In West and Central Africa, African-print fashion is rarely purchased off-the-rack. New African-print styles are usually created in an interactive commissioning process involving seamstresses, tailors and their fashion-conscious clientele. Seamstresses in particular excel in the kuba (shirt) and slit (skirt) styles that are the most prestigious form of women’s African-print fashion in Ghana.

vening gown designed by Vlisco, “Splendeur” collection, 2014. Designer Lanre da Silva Ajayi created this one-of- a-kind gown as a communication fashion to inspire Vlisco customers to make or have made their own outfits endowed with the elegance of the “Splendeur” fabric collection. Courtesy Vlisco Museum

vening gown designed by Vlisco, “Splendeur” collection, 2014. Designer Lanre da Silva Ajayi created this one-of- a-kind gown as a communication fashion to inspire Vlisco customers to make or have made their own outfits endowed
with the elegance of the “Splendeur” fabric collection. Courtesy Vlisco Museum

For his wardrobe, Dawuni works with designers Eleke and Chocolate Clothing, who are culturally sensitive to his role as a conveyer of Ghanaian music and culture.

For Dawuni’s appearance at the Grammy awards show this year, for which he was nominated for Best Reggae album, Branches of the Same Tree, Elike designed a tailored white suit and an embroidered black shirt, “which gave it the African touch,” adds Sullivan.

Fashion designers are using traditional African prints for purses, shoes and other accessories.

Fashion designers are using traditional African prints for purses, shoes and other accessories.

Dawuni plans to wear the suit once again for his speaking engagement at the end of June at the Cannes International Festival of Creativity, where he will continue his advocacy for clean cookstoves and fuels as part of the Global Alliance for Clean Cookstoves.

Fashion promotes a cultural conversation, just as food and music have historically. “Fashion builds certain bridges and allows us to share our unique perspective and cultural origins,” Dawuni says.

 

Left: Classic style worn across Nigeria, African-print cloth. Right: Woman’s blouse and skirt, 2016. African-print cloth, beads. Loans courtesy Lara Okunubi and Carol Ugochukwu

Left: Classic style worn across Nigeria, African-print cloth.
Right: Woman’s blouse and skirt, 2016. African-print cloth, beads. Loans courtesy Lara Okunubi and Carol Ugochukwu

“When Ghana achieved independence on March 6, 1957, the first president, Kwami Nkrumah, commissioned a print that marked independence and a renewed commitment to Ghana’s history and culture,” says Sullivan, who considers Ghana her second home. She has been going back and forth to Ghana for more than 20 years, having initially attended the university in Accra. The couple’s 14-year-old daughter, who will enter Palisades Charter High School in the fall, accompanies her parents during vacations from school.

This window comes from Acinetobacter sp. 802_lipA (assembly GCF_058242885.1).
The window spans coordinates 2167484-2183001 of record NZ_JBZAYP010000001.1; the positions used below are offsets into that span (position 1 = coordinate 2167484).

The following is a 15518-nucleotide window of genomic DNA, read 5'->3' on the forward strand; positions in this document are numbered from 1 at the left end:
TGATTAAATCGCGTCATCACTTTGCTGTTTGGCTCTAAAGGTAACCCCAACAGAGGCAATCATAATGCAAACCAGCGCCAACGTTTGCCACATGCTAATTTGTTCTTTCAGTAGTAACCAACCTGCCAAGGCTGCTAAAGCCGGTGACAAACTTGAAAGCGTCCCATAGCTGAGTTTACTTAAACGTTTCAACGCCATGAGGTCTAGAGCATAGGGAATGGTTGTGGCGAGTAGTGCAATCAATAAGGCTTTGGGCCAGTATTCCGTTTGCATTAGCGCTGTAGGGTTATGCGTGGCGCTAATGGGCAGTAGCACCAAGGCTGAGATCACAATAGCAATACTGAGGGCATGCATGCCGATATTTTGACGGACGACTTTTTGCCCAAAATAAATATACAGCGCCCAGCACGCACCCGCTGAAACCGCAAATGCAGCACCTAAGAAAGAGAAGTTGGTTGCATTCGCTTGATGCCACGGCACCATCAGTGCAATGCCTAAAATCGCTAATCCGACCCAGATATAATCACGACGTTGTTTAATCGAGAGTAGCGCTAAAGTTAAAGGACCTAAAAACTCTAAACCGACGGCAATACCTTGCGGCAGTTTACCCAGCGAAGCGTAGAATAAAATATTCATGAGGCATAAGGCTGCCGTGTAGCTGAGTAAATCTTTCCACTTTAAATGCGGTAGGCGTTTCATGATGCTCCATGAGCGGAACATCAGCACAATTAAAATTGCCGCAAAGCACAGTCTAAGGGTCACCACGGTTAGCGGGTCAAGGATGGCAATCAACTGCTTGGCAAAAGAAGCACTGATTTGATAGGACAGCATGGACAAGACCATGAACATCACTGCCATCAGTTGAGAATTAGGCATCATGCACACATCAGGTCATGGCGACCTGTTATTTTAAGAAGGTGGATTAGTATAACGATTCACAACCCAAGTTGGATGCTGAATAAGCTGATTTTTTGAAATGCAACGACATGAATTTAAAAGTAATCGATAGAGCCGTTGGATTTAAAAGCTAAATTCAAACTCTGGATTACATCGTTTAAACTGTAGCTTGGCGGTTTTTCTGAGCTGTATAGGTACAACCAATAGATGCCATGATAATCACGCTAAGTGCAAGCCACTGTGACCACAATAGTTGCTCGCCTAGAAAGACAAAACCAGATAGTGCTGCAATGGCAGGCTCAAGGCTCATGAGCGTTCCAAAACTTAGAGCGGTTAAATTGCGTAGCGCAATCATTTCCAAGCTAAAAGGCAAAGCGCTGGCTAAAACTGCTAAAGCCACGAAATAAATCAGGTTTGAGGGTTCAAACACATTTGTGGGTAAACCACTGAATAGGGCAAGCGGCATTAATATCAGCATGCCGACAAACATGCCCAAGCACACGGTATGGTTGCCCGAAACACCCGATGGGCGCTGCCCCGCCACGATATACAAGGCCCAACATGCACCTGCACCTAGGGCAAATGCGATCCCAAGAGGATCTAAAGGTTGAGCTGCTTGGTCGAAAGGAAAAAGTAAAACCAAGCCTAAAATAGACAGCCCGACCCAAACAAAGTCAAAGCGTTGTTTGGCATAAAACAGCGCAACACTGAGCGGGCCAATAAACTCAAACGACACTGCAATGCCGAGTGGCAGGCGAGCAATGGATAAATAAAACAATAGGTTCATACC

“On inauguration day, Nkrumah and his cabinet were wearing a traditional northern outfit,” Sullivan says. “He wore this indigenous print in contrast to the Dutch prints to show that this was a real Ghanaian thing, no longer influenced by Europe. Even more symbolic, the president, who is from a southern region closer to Cote d’Ivoire, wanted to make the statement that independence was national.”

Handkerchief Hem Dress or Summer Jaga Jaga Dress, 2013. African-print cloth. Courtesy Fowler Museum

Handkerchief Hem Dress or Summer Jaga Jaga Dress, 2013. African-print cloth. Courtesy Fowler Museum

Dawuni embraces the appeal of ethnic dress beyond Africa.

“I really am excited when I see Ghanaian traditional fashion being embraced not only by African Americans, because there is a certain cultural identity, but also by Caucasians. Fashion is created to be shared, not just for the people who created the culture.”

“When people travel they see something new, they buy the cloth (you can see it sold in downtown L.A.) and then they are taking it and making bags, shoes, other accessories,” Sullivan says. “The designers and pattern makers in Africa also welcome the expanded market and exposure.”

The Fowler exhibition features a number of designers who have attracted an international clientele. In 2002, Ghanaian/Nigerian Titi Ademola created KIKI Clothing in Accra. Her ready-to-wear line is targeted to urban professionals. Last year, KIKI’s Handkerchief Hem Dress was photographed by Mario Testino for Vogue and worn by Academy Award-winning actress Lupita Nyong’o.

African-Print Fashion Now! continues through July 30 at the Fowler.

On Wednesday, July 16 at noon, Azeezat Abiola Amusat, who created all the unique wraps on view, will discuss her designs and demonstrate the wrapping of one elaborate style.

For more information, visit http://www.fowler.ucla.edu.